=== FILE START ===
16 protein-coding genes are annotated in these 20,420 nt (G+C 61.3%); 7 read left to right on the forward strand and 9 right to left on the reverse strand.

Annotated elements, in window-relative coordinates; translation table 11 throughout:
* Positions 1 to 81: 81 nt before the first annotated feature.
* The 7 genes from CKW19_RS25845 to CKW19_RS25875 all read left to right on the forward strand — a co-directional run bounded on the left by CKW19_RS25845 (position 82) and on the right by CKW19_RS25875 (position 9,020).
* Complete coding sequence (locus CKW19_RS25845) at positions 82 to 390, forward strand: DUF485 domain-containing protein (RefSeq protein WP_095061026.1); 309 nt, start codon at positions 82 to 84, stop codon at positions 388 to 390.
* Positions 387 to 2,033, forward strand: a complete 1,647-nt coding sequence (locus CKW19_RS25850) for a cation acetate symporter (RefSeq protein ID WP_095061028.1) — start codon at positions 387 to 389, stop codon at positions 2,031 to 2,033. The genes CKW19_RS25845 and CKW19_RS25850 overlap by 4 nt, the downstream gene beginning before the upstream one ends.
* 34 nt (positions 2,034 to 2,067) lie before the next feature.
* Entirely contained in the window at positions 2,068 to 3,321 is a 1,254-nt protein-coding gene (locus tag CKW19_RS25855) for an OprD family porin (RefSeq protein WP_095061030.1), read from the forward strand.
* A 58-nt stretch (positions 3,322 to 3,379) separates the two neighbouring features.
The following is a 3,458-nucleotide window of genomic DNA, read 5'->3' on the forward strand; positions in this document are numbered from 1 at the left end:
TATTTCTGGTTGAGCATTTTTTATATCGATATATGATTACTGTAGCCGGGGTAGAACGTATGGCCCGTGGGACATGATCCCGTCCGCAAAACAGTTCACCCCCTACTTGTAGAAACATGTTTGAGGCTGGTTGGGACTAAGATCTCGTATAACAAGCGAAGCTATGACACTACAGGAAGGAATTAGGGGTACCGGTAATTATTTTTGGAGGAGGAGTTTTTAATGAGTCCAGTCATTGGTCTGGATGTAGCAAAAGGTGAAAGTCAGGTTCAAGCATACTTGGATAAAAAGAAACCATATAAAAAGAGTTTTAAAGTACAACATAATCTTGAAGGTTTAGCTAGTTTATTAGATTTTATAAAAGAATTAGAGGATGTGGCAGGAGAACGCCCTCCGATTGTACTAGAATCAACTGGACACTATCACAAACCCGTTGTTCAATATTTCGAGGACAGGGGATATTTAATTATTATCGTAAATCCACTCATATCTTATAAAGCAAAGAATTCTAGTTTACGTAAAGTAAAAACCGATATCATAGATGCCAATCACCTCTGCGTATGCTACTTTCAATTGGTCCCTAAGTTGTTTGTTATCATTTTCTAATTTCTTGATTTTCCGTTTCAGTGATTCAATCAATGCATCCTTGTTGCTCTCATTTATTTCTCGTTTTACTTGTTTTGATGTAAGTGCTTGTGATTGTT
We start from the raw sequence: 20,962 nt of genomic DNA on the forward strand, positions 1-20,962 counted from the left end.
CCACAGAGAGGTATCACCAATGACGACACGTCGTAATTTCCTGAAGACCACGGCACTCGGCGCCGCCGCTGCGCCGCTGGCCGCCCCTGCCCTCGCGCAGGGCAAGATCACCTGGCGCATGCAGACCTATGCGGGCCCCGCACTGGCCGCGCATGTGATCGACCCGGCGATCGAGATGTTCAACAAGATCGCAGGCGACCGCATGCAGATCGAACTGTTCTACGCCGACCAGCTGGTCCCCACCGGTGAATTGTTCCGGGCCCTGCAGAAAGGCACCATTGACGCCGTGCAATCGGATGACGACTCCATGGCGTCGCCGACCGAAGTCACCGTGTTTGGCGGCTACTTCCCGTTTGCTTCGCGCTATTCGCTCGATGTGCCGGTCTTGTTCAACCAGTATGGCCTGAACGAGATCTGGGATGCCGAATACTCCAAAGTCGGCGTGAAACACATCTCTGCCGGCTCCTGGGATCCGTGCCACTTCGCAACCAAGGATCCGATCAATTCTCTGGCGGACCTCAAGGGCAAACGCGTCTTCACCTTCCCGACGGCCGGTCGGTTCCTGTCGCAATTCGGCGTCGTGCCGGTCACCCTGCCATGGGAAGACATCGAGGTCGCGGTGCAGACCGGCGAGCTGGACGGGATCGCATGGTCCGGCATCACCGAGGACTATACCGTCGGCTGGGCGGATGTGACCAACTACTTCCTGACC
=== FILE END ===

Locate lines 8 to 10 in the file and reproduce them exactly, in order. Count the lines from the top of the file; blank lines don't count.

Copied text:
* Entirely contained in the window at positions 2,068 to 3,321 is a 1,254-nt protein-coding gene (locus tag CKW19_RS25855) for an OprD family porin (RefSeq protein WP_095061030.1), read from the forward strand.
* A 58-nt stretch (positions 3,322 to 3,379) separates the two neighbouring features.
The following is a 3,458-nucleotide window of genomic DNA, read 5'->3' on the forward strand; positions in this document are numbered from 1 at the left end: